When Edwin O'Hara, Archbishop of the Diocese of Kansas City-St. Joseph, died in 1956, a local Jewish leader said O'Hara represented the perfect blending of service to God and neighbor. It was public acknowledgment of O'Hara's faith-based life and dedication to social justice.
Edwin Vincent O'Hara was born in 1881 on a Minnesota farm, the youngest of eight children. Ordained a priest in 1905 and assigned to Portland, Oregon, Father O'Hara soon exhibited leadership in both urban and rural areas. His first bishopric was in Great Falls, Montana.
When he became bishop of Kansas City in 1939, Bishop O'Hara brought with him a national reputation for progressive achievements. These included guaranteeing the right of Catholic children to attend Oregon Catholic schools. As a defendant in a U.S. Supreme Court case, he improved working conditions for Oregon women. The decision impacted labor laws in 11 states, including Kansas. His defense counsel included notables Louis Brandeis and Felix Frankfurter.
The clergyman decided early in his career that education was the key to success for individuals and the church. In his first Mass at the Cathedral of the Immaculate Conception in Kansas City, Bishop O'Hara said, "The future of this great diocese is with the youth of today." O'Hara soon developed new co-ed high schools in Kansas City: Glennon, Hogan, and Lillis, and St. Mary's in Independence. A strong Catholic Youth Council provided spiritual support and athletic events.
His appreciation of dedicated Catholics led him to increase the role of the laity. He created strong alliances for men and women who served as social welfare advocates, financial advisors, and vocation supporters. For decades, O'Hara was a leading advocate of the Confraternity of Christian Doctrine (CCD), a national organization of laity who taught religion to children and adults. It is considered a primary force in forming the modern Catholic Church in the U.S. Believing Catholics should be active in church services, not merely listen passively to Latin liturgy, he obtained approval to have parts of the Mass and administration of church sacraments conducted in English.
His outreach took many forms. O'Hara joined the National Association for the Advancement of Colored People. He created the area's first racially integrated hospital, Queen of the World Hospital on 23rd Street and promoted integration of St. Mary's and St. Joseph medical facilities. He was a member of the National Conference of Christians and Jews and in 1955 received a special citation from them.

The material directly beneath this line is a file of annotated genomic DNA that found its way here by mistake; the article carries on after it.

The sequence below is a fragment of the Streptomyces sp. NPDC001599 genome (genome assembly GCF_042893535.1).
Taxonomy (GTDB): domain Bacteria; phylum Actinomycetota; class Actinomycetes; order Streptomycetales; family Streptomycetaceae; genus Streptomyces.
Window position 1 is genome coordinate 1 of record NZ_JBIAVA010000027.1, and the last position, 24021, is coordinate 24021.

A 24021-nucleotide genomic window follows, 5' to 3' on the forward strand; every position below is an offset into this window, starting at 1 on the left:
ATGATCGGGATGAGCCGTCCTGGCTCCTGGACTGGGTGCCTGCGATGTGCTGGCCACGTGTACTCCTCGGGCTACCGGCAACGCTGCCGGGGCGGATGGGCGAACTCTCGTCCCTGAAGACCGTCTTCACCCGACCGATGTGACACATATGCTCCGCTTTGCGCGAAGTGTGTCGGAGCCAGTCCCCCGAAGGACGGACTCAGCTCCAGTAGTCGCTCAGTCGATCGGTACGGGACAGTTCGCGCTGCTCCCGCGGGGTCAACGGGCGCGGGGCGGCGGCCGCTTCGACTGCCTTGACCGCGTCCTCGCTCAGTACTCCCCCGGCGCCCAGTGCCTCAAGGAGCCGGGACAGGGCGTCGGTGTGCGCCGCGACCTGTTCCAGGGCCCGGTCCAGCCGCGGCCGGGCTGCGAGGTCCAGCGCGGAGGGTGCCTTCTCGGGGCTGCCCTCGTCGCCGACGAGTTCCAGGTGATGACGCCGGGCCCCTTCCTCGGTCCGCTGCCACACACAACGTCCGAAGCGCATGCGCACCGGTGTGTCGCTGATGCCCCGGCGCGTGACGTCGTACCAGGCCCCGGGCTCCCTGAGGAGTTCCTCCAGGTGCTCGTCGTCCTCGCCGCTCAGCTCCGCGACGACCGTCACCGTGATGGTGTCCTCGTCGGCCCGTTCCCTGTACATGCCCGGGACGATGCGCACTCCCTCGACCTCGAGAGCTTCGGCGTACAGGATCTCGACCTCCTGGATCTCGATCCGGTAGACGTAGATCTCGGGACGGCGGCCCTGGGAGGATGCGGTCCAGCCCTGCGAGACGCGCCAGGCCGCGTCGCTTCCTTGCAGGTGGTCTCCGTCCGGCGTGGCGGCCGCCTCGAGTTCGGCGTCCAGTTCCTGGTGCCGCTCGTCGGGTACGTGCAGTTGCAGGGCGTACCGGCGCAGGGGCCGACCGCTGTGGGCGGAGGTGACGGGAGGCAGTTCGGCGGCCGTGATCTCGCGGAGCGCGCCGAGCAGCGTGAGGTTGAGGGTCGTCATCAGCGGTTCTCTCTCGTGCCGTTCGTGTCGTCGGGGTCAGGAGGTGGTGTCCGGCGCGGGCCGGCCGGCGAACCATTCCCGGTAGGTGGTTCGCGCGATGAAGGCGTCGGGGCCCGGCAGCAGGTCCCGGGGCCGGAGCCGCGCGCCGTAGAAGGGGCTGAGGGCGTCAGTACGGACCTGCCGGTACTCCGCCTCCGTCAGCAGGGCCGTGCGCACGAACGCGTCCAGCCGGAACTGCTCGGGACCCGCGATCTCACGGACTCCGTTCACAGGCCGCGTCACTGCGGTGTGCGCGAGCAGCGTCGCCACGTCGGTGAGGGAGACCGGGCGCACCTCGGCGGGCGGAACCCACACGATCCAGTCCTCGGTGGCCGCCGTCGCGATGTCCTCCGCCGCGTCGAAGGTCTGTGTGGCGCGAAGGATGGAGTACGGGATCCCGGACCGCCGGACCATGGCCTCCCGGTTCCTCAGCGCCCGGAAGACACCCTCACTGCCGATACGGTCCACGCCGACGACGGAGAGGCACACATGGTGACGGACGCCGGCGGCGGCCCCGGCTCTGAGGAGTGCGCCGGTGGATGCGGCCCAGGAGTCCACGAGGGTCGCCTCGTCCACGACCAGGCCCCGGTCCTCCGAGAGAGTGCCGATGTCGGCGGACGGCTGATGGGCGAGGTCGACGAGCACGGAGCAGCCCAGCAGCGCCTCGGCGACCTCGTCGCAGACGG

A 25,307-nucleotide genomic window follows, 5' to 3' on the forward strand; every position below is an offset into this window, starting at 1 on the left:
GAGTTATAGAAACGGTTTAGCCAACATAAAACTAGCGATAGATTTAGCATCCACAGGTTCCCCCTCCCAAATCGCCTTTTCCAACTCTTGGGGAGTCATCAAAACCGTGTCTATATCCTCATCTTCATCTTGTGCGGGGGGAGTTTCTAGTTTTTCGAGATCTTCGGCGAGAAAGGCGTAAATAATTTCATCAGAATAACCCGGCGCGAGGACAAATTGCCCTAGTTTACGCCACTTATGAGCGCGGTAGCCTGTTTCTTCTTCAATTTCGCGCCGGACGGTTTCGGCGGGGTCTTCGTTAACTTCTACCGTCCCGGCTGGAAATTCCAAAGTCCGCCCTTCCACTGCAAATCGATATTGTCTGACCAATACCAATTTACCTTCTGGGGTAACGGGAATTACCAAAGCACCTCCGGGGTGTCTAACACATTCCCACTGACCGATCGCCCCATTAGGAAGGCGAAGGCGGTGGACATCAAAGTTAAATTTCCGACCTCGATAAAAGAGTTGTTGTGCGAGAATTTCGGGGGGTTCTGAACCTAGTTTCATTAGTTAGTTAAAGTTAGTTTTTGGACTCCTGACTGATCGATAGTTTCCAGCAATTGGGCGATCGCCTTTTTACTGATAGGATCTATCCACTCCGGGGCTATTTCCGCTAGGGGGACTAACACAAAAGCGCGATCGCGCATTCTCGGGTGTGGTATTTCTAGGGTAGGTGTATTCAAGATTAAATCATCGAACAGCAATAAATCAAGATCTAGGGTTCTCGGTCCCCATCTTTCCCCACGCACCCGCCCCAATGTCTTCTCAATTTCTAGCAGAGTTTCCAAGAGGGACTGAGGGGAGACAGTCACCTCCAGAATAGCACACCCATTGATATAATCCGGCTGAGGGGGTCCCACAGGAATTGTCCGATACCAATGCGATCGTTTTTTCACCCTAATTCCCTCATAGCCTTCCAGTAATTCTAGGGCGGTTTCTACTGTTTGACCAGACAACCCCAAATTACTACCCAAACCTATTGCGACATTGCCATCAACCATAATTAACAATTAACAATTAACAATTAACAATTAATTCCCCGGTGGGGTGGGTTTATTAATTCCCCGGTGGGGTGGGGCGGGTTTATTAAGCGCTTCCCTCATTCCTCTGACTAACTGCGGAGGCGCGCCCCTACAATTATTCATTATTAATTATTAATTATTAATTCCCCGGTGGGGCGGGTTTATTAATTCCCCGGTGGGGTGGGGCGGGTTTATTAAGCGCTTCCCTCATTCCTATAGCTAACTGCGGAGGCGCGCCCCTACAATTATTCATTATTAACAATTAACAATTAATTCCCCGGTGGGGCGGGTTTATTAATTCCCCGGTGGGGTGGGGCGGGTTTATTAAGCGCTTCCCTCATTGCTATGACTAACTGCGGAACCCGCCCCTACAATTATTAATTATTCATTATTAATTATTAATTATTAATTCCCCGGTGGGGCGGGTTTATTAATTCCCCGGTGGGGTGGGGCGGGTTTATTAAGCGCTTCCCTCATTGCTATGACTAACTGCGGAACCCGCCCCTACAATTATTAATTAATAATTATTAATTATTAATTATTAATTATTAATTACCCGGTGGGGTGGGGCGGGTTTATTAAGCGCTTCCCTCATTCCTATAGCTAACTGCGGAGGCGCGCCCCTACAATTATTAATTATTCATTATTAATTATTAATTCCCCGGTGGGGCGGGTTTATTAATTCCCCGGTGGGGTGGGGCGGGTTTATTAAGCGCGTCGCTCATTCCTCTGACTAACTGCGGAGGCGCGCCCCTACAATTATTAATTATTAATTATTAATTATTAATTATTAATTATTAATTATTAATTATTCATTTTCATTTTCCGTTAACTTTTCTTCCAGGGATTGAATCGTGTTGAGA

His love for farm families led to one of his early and lasting successes—organizing the National Catholic Rural Life Conference. His deep concerns for workers and just wages led to a national symposium for industrial leaders at Rockhurst College in 1941. Speakers included national presidents of both the American Federation of Labor and the Congress of Industrial Organizations.
In 1954, in recognition of his progressive activities, O'Hara was named an Archbishop, an honor highly celebrated in Kansas City.
On September 6, 1956, his 75th birthday, O'Hara left for Rome, but in Milan he died of a heart attack on September 11. Archbishop Montini of Milan (later Pope Paul VI), with whom he had planned to have lunch that day, celebrated the Requiem Mass. O'Hara's body was flown to Kansas City where flags were flown at half-mast. The farm boy had spent his life planting seeds for his church with ideas well ahead of their time. The diocese experienced many building projects under his leadership, yet the frugal builder left his diocese debt-free.
A deeply spiritual man, he was laid to rest in the beautiful Benedictine Convent of Perpetual Adoration, a place of ongoing prayer at Meyer Boulevard and The Paseo. His body was later moved to Mt. Olivet Cemetery. In 1965, Archbishop O'Hara High School opened in the metro area, a fitting tribute to the man who so revered education.
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